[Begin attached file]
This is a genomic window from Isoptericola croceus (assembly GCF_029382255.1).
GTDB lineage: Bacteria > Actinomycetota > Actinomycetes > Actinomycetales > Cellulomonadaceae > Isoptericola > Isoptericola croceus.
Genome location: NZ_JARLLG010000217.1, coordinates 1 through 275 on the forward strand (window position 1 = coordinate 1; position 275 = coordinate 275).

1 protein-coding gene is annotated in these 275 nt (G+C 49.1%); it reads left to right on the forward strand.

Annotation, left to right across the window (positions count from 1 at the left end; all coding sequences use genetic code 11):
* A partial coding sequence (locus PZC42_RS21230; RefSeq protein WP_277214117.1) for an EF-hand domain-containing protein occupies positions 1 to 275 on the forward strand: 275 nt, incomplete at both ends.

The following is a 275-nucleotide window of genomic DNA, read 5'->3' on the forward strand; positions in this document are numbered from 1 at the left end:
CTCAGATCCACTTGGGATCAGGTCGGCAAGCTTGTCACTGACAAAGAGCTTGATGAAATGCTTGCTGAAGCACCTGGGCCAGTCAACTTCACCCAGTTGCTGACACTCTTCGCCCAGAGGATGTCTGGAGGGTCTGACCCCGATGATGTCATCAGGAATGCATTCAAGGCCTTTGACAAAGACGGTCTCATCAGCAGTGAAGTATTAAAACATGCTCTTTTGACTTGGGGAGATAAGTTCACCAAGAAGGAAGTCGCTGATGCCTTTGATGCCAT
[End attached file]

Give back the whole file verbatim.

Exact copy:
This is a genomic window from Isoptericola croceus (assembly GCF_029382255.1).
GTDB lineage: Bacteria > Actinomycetota > Actinomycetes > Actinomycetales > Cellulomonadaceae > Isoptericola > Isoptericola croceus.
Genome location: NZ_JARLLG010000217.1, coordinates 1 through 275 on the forward strand (window position 1 = coordinate 1; position 275 = coordinate 275).

1 protein-coding gene is annotated in these 275 nt (G+C 49.1%); it reads left to right on the forward strand.

Annotation, left to right across the window (positions count from 1 at the left end; all coding sequences use genetic code 11):
* A partial coding sequence (locus PZC42_RS21230; RefSeq protein WP_277214117.1) for an EF-hand domain-containing protein occupies positions 1 to 275 on the forward strand: 275 nt, incomplete at both ends.

The following is a 275-nucleotide window of genomic DNA, read 5'->3' on the forward strand; positions in this document are numbered from 1 at the left end:
CTCAGATCCACTTGGGATCAGGTCGGCAAGCTTGTCACTGACAAAGAGCTTGATGAAATGCTTGCTGAAGCACCTGGGCCAGTCAACTTCACCCAGTTGCTGACACTCTTCGCCCAGAGGATGTCTGGAGGGTCTGACCCCGATGATGTCATCAGGAATGCATTCAAGGCCTTTGACAAAGACGGTCTCATCAGCAGTGAAGTATTAAAACATGCTCTTTTGACTTGGGGAGATAAGTTCACCAAGAAGGAAGTCGCTGATGCCTTTGATGCCAT